Taylor PJ, Psychosis and violence: stories, fears, and reality. Canadian Journal of Psychiatry 2008;53:647–659.

•    A study in Ohio compared 122 patients with schizophrenia who had committed violent acts with 111 patients with schizophrenia who had not committed such acts. The violent patients had significantly more prominent symptoms and significantly less awareness of their illness.
Friedman L, Hrouda D, Noffsinger S et. al. Psychometric relationships of insight in patients with schizophrenia who commit violent acts. Schizophrenia Research 2003;60:81.

•    A study of 961 young adults in New Zealand reported that individuals with schizophrenia and associated disorders were two-and-one-half times more likely than controls to have been violent in the past year. If the person was also a substance abuser, the incidence of violent behavior was even higher.
Arseneault L, Moffitt TE, Caspi A et. al. Mental disorders and violence in a total birth cohort. Archives of General Psychiatry 2000;57:979–986.

•    A study of 63 inpatients with schizophrenia in Spain reported that the best predictors of violent behavior were being sicker (i.e., higher scores on symptom measures) and less insight into their illness. "The single variable that best predicted violence was insight into psychotic symptoms."
Arango C, Barba AC, Gonzalez-Salvador T et. al. Violence in schizophrenic inpatients: a prospective study. Schizophrenia Bulletin 1999;25:493–503.

•    A 10-year follow-up of 1,056 severely mentally ill patients discharged from mental hospitals in Sweden in 1986 reported that "of those who were 40 years old or younger at the time of discharge, nearly 40 percent had a criminal record as compared to less than 10 percent of the general public." Furthermore, "the most frequently occurring crimes are violent crimes."
Belfrage H. A ten-year follow-up of criminality in Stockholm mental patients. British Journal of Criminology 1998;38:145–155.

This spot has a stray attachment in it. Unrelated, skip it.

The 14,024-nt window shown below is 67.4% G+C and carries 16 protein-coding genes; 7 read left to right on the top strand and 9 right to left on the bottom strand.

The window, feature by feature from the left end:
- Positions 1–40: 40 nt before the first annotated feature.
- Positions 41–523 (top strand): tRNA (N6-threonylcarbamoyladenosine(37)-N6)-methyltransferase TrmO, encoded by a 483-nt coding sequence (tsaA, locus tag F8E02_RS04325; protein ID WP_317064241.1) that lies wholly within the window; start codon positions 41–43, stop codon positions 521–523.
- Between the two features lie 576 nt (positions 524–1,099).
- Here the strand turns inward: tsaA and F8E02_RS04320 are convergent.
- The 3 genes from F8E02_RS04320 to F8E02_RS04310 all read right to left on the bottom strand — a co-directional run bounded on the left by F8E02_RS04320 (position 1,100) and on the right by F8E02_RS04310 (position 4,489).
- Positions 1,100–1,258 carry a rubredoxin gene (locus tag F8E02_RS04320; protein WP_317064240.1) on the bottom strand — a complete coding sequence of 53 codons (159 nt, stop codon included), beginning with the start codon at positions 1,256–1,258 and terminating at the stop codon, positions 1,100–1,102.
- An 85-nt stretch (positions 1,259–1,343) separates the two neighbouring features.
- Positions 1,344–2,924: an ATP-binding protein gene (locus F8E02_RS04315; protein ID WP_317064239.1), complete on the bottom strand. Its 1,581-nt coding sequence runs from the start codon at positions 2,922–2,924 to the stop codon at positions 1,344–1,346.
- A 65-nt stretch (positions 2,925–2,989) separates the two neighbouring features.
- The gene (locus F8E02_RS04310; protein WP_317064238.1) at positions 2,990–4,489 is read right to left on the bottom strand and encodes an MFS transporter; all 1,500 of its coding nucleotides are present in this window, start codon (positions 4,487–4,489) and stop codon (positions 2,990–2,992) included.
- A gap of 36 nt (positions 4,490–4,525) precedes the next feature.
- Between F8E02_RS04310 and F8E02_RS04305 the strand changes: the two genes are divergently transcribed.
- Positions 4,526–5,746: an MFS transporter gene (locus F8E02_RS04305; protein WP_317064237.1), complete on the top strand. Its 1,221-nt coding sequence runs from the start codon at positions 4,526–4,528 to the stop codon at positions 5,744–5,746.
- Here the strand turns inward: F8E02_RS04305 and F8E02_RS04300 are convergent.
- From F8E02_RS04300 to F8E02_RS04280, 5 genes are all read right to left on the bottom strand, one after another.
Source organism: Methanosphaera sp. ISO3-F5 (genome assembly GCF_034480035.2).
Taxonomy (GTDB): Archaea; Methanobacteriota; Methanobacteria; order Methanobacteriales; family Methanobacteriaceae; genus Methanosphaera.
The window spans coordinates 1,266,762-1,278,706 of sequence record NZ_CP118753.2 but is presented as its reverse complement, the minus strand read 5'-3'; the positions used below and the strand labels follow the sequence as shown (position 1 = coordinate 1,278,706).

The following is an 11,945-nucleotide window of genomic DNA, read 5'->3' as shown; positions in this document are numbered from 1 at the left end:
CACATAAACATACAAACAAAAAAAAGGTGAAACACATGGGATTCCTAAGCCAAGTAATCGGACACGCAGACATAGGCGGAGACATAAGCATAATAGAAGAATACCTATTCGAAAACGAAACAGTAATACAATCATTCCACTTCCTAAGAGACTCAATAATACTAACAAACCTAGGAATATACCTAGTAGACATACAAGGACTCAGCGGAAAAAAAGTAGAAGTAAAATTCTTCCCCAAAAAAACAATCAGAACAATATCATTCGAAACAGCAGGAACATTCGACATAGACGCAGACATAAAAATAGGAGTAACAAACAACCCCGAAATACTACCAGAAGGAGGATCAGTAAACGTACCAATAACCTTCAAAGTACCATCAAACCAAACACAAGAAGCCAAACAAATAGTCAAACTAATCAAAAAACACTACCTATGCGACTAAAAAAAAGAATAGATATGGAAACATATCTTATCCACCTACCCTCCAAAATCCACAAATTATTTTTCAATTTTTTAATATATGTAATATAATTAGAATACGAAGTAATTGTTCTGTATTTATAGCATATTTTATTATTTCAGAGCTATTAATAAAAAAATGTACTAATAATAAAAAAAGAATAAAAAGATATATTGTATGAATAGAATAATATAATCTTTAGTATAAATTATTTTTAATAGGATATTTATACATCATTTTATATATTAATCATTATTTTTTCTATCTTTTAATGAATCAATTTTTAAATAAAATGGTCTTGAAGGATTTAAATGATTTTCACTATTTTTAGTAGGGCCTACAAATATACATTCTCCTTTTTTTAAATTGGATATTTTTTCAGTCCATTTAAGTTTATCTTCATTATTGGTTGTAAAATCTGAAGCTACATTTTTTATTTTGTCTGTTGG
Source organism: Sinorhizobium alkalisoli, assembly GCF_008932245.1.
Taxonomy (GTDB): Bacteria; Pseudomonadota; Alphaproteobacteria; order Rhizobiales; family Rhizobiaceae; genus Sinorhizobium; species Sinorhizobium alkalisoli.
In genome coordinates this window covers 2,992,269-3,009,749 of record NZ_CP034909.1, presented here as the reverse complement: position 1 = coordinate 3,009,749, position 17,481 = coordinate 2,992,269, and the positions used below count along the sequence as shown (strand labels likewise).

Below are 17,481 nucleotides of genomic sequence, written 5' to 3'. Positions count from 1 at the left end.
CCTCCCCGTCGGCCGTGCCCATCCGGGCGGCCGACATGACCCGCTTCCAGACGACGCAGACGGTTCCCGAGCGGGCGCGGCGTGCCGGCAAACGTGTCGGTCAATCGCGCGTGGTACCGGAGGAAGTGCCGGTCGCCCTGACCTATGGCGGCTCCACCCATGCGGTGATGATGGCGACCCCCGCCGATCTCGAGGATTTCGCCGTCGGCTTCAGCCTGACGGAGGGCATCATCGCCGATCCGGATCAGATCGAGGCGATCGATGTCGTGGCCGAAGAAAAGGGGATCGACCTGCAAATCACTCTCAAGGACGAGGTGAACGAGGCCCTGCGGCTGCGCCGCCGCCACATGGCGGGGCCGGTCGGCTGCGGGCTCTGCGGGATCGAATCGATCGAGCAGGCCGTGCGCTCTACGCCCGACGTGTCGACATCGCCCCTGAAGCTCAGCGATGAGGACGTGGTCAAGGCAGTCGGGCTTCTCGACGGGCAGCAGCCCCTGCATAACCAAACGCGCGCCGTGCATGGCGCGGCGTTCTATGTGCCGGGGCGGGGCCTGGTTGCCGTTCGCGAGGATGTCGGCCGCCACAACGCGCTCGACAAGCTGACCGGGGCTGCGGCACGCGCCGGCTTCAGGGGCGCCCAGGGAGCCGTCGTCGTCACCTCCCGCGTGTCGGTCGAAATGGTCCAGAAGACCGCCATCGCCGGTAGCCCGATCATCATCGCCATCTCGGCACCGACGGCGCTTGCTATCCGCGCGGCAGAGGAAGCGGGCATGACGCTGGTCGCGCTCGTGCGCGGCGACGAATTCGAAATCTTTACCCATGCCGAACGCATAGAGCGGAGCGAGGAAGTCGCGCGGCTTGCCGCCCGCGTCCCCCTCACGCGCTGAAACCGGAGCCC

•    A study of 331 individuals with severe mental illness in the United States reported that 17.8 percent "had engaged in serious violent acts that involved weapons or caused injury." It also found that "substance abuse problems, medication noncompliance, and low insight into illness operate together to increase violence risk."
Swartz MS, Swanson JW, Hiday VA et. al. Violence and severe mental illness: the effects of substance abuse and nonadherence to medication. American Journal of Psychiatry 1998;155:226–231.

•    In a study in Finland, an unselected birth cohort of 11,017 individuals was followed for 26 years. Men with schizophrenia without alcoholism were 3.6 times more likely to commit a violent crime than men without a psychiatric diagnosis. Men with both schizophrenia and alcoholism were 25.2 times more likely to commit a violent crime.
Rasanen P, Tiihonen J, Isohanni M Schizophrenia, alcohol abuse, and violent behavior: a 26-year follow-up study of an unselected birth cohort. 1998;Schizophrenia Bulletin 24:437–441.

•    There is very little data that can be used to estimate the percentage of severely mentally ill individuals who become violent. The best study used the Danish psychiatric case register, covering the whole country, and convictions for criminal offenses. Between1978 and 1990, 6.7 percent of males and 0.9 percent of females with "major mental disorders" (psychoses) were convicted of a violent crime ("all offenses involving interpersonal aggression or a threat thereof") compared with 1.5 percent males and 0.1 percent females among individuals with no psychiatric diagnosis. Since these are only convictions, it can be assumed that another unknown percentage committed a violent act for which they were not charged or convicted.
Hodgins S, Mednick SA, Brennan PA, Mental disorder and crime. Archives of General Psychiatry 1996;53:489–496.

•    A study in Switzerland compared 282 men with schizophrenia with a matched control group in the general population. The patients were five times more likely to have been convicted of violent crimes, mostly "assaults resulting in bodily harm." The more acutely ill the patient was, the more likely he was to have been violent.
Modestin J, Ammann R. Mental disorder and criminality: male schizophrenia. Schizophrenia Bulletin 1996;22: 69–82.